I’ve been living a gluten-free lifestyle long enough to know that my diet ebbs and flows. I go for several months totally on point, respectful of my dietary limitations, and then I become careless. It’s like I forget the inevitable symptoms and pain that follow. I eat a food I shouldn’t because I assume it will be o.k., although sometimes it is totally unexpected (always when we eat out, which is another reason to eat in!).
This happened to me on Sunday. Our family went to Whiterock for the afternoon. The tide was out, and the kids had a blast playing and even “swimming” in the tidal pools. By the time the water was too high to play, it was supper time, and we were an hour from home. So fish and chips it was. I figured if I scraped off all of the batter, the fish would be fine. Well, think again. Two days worth of serious system upset, and I realized that it hadn’t been worth the risk.
Here are a few tips I have learned over the years on how to calm my intestinal storms, which thankfully, on a gluten-free diet, are not all that often anymore! (This is based on my personal experience and should not to be confused with a solution to dealing with a chronic diagnosed or undiagnosed condition).
If I feel the beginnings of stomach pain and cramping, I turn to my trusty bottle of liquid chlorophyll. It has an instant soothing effect, and continues to lessen the pain throughout the day, more than if I would not have taken it. Liquid aloe vera juice has also helped me find relief, although the results are not as quick. It seems to be most beneficial when taken over several days.
After I eat a food I should not have (intentionally or not), I want to help my body clean itself out. I find that a really good way to do this is by juicing. I enjoy a simple blend of organic vegetables and fruit: celery, parsley, cucumber (to help to remove toxins and replenish nutrients), pineapple (a natural digestive aid to break down any waste materials left in the intestines), and apple (for added nutrients, and a natural sweetener).
Drinking water also helps to flush out the system by carrying away toxins. Drinking water at times when your body is not actively digesting, such as when you first wake up, or one to two hours after a meal, is important so that the water can go directly through, and not be slowed by the digestive process. While other liquids help to hydrate, they must first be digested, and may not be as beneficial as plain water to help cleanse.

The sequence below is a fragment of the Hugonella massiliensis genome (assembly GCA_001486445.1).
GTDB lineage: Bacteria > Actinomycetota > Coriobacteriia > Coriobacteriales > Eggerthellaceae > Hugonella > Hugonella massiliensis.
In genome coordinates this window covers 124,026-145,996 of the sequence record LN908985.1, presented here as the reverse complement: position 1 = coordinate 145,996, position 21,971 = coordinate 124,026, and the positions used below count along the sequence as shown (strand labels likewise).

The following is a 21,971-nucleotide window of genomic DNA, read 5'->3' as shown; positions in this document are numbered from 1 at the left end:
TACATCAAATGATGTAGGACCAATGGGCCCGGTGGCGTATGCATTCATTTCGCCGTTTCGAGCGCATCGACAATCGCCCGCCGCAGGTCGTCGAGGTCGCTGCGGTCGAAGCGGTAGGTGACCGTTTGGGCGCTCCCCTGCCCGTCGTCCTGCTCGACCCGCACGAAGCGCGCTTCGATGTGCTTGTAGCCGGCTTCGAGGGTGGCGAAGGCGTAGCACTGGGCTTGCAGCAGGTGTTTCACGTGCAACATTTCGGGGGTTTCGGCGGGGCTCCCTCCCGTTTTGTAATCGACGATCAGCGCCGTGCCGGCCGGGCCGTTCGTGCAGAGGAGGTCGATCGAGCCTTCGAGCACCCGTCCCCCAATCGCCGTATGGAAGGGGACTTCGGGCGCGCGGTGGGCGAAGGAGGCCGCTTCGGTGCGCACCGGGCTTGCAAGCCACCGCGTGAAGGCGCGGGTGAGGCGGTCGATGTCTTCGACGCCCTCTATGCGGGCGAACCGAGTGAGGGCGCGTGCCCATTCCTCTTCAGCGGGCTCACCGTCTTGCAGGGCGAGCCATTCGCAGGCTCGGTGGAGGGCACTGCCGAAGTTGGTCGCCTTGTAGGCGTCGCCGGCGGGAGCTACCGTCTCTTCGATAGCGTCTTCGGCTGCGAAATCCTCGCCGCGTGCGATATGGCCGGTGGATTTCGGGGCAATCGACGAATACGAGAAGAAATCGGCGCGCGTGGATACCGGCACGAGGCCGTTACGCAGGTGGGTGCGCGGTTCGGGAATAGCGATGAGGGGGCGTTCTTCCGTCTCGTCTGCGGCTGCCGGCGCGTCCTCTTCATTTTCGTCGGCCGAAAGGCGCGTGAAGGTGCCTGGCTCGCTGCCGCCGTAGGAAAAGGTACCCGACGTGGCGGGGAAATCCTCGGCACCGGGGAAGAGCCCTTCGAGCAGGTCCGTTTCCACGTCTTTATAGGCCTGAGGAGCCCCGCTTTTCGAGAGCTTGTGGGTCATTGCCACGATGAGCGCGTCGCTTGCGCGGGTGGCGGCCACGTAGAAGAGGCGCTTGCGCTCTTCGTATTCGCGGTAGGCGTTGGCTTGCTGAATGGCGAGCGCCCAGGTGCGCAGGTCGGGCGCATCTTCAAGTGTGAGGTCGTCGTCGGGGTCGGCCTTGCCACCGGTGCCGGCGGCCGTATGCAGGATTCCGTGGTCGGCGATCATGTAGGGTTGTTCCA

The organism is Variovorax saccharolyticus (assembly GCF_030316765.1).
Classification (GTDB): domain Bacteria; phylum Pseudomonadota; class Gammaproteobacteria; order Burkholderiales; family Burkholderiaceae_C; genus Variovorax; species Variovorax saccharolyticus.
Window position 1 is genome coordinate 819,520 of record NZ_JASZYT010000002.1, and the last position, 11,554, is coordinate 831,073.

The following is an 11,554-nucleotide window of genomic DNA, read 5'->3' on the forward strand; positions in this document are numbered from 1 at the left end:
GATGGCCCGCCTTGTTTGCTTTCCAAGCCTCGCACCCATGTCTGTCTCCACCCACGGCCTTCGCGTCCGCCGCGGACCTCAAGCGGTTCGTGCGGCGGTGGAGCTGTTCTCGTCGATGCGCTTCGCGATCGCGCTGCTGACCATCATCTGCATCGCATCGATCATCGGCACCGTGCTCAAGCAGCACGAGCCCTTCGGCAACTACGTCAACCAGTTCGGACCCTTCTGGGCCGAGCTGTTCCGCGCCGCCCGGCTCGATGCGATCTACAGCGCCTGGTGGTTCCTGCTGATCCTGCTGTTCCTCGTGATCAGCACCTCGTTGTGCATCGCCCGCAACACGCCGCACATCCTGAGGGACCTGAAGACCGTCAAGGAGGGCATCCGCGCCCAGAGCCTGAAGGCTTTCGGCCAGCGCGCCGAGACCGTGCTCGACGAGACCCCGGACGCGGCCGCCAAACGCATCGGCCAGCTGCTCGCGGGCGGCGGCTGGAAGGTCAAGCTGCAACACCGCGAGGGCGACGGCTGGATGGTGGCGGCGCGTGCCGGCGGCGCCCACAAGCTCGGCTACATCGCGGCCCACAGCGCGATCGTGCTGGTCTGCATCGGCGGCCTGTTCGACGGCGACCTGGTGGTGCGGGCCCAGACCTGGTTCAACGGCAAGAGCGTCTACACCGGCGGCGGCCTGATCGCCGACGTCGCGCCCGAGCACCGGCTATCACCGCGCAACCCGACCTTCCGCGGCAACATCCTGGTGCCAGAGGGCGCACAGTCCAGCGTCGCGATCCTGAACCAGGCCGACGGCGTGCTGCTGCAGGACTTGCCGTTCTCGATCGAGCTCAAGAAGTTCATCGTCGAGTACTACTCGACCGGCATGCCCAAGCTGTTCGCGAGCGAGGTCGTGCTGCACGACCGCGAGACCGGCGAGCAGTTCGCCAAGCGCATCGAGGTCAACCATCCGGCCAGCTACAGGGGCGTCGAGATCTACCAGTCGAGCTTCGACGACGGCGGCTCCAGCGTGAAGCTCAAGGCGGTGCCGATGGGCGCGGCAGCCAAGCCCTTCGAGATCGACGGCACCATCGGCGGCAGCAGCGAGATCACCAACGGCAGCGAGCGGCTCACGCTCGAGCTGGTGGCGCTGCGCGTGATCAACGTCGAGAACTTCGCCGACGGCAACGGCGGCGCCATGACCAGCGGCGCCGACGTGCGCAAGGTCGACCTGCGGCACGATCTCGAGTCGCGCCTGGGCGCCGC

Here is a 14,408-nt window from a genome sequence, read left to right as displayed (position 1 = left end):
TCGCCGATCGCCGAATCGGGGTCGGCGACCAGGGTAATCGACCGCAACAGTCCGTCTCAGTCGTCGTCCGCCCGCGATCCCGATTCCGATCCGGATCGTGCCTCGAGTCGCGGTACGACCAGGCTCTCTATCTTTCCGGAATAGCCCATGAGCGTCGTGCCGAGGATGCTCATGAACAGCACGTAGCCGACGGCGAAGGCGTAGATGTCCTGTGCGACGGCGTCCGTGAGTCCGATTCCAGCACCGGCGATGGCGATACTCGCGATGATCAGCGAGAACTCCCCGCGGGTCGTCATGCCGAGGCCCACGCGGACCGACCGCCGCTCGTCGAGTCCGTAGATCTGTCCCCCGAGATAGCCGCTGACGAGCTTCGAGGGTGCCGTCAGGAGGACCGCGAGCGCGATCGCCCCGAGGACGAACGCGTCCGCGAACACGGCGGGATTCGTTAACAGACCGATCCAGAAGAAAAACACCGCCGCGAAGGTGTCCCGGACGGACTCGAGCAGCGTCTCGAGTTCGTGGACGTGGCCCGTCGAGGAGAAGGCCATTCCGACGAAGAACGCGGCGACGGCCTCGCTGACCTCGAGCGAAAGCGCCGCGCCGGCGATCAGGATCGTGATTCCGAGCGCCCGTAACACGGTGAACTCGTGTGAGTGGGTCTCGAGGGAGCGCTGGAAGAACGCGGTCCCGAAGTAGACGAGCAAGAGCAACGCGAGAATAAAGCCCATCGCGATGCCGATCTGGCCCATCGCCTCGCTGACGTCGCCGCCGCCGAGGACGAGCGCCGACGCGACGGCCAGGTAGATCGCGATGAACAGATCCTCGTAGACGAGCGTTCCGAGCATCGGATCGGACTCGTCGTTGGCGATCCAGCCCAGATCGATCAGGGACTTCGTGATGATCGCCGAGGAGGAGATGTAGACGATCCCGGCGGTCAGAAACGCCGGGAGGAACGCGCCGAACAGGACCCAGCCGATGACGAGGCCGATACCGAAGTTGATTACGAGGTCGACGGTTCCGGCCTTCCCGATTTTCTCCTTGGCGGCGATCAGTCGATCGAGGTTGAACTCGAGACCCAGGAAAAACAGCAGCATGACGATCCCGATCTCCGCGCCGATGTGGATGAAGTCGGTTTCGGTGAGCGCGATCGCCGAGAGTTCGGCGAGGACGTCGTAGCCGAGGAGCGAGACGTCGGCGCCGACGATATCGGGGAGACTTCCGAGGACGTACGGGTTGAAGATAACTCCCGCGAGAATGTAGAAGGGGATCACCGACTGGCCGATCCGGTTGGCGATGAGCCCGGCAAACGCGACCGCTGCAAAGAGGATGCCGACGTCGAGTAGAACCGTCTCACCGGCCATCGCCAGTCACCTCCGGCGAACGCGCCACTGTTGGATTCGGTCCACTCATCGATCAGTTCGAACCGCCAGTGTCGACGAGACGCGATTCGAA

When your body purges toxins, the gut flora may become imbalanced, creating more susceptibility to other conditions caused by an overgrowth of bad gut bacteria. I use either a yogurt supplement with a high dose of active bacterial cultures, or take capsules of acidophilus to ensure that my intestines stay healthy and balanced.
Since nutrients have also been lost in the body’s efforts to purge, it is important that these are replaced. But not all “safe” foods are high in nutrients. I like to consume foods that are nutritionally dense, and which my body can easily digest in order to access those nutrients. Chicken or beef stock, or vegetable broth have high nutritional content. Combine this with lightly steamed vegetables, soothing fats like olive and coconut oil, and eating small portions, ensures that my digestive system is running smoothly and happily.
And last, but not least important, is making sure your body receives the adequate rest it needs. Our bodies repair themselves more during the time we are sleeping than the time we are awake. I find if I do not have at least eight hours of sleep, I have more digestive trouble, along with less patience, and more irritability. Sleep is key to helping the body accomplish the previous five steps.